6 Physician Retention Strategies

Karen Minich-Pourshadi, for HealthLeaders Media , June 6, 2011

Stovall went to the CFO to get a better understanding of how much the organization was budgeting for turnover, "Because it's never zero. There are always people leaving or retiring. But we weren't budgeting for it."

A quick show of the math and Stovall had their attention, "I explained that if we lower[ed] our turnover rate by just one percent, we [would] save nearly a half a million dollars."

Stovall's initial estimate of the losses due to turnover ended up being a conservative one. After calculating the recruiting and on boarding costs, the organization looked at benchmark data and also calculated the downstream revenue lost when a physician left the organization. The result, an estimated $1 million per physician was lost with each doctor's departure, Stovall says.

"It just made sense to budget for and invest in retention in order to reduce our turnover," says Stovall. So they set aside approximately $100,000 for a retention program—or approximately $300 per physician. Since doing so, they've seen their turnover rate drop to just 4% and hold steady for several years.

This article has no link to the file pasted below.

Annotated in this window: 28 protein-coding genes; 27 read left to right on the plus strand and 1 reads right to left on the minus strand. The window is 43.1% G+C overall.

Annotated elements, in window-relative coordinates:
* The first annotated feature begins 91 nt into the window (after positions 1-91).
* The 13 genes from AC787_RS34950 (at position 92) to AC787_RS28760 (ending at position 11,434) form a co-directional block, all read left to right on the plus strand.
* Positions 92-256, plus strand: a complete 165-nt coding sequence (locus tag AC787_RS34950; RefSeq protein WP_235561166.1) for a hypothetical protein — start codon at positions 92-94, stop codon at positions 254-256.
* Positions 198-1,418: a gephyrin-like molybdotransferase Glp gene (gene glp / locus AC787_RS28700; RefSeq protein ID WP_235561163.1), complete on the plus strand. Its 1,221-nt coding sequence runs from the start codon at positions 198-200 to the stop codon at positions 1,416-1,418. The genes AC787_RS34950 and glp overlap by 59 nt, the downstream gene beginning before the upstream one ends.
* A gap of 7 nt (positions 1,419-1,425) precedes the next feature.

Six strategies that both Stovall and Schutte agree help keep turnover low include:

  1. Mentoring: The cost of adding a mentoring program for an organization is generally low, as most organizations don't compensate their staff for this duty. The return on investment in terms of retention, however, can be great.

    According to a Cejka Search survey, organizations that use this retention strategy see their turnover drop approximately 1%. "That may sound small, until you do the math," notes Stovall. His organization added a mentoring program, and it cost them nothing to do so.
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1 comments on "6 Physician Retention Strategies"

Francine Gaillour, MD, MBA, FACPE (6/10/2011 at 6:48 PM)
I appreciate the comprehensive approach organizations are taking to retaining physicians. As an executive coach for physicians I especially relate to the impact physician leadership and related collegiality-building programs have on physician engagement. Recently I led a workshop for physicians, introducing them to coaching skills to use with each other. For many it was the first time they'd had an opportunity to truly listen and get to know their colleagues[INVALID]after years of working together. Empowering, high touch, low tech, and[INVALID]as noted in the article[INVALID]-much lower cost than losing a good doctor.




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